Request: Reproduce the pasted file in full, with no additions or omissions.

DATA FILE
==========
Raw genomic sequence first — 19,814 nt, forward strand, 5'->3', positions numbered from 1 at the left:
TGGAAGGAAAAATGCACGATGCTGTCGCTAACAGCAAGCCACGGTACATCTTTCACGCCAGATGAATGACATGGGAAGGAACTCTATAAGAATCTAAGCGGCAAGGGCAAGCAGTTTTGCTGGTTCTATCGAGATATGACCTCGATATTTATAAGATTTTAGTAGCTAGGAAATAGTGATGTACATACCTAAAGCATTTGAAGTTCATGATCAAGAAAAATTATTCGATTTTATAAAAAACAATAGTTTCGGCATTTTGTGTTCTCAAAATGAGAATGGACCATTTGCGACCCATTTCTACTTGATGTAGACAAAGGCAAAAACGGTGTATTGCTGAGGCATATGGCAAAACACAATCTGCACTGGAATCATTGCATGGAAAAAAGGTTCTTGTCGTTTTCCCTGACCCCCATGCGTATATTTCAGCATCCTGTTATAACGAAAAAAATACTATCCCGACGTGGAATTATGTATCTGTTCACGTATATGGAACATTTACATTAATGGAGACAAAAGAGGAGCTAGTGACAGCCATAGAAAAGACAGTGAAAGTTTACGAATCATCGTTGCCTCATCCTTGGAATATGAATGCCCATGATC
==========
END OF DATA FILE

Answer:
Raw genomic sequence first — 19,814 nt, forward strand, 5'->3', positions numbered from 1 at the left:
TGGAAGGAAAAATGCACGATGCTGTCGCTAACAGCAAGCCACGGTACATCTTTCACGCCAGATGAATGACATGGGAAGGAACTCTATAAGAATCTAAGCGGCAAGGGCAAGCAGTTTTGCTGGTTCTATCGAGATATGACCTCGATATTTATAAGATTTTAGTAGCTAGGAAATAGTGATGTACATACCTAAAGCATTTGAAGTTCATGATCAAGAAAAATTATTCGATTTTATAAAAAACAATAGTTTCGGCATTTTGTGTTCTCAAAATGAGAATGGACCATTTGCGACCCATTTCTACTTGATGTAGACAAAGGCAAAAACGGTGTATTGCTGAGGCATATGGCAAAACACAATCTGCACTGGAATCATTGCATGGAAAAAAGGTTCTTGTCGTTTTCCCTGACCCCCATGCGTATATTTCAGCATCCTGTTATAACGAAAAAAATACTATCCCGACGTGGAATTATGTATCTGTTCACGTATATGGAACATTTACATTAATGGAGACAAAAGAGGAGCTAGTGACAGCCATAGAAAAGACAGTGAAAGTTTACGAATCATCGTTGCCTCATCCTTGGAATATGAATGCCCATGATC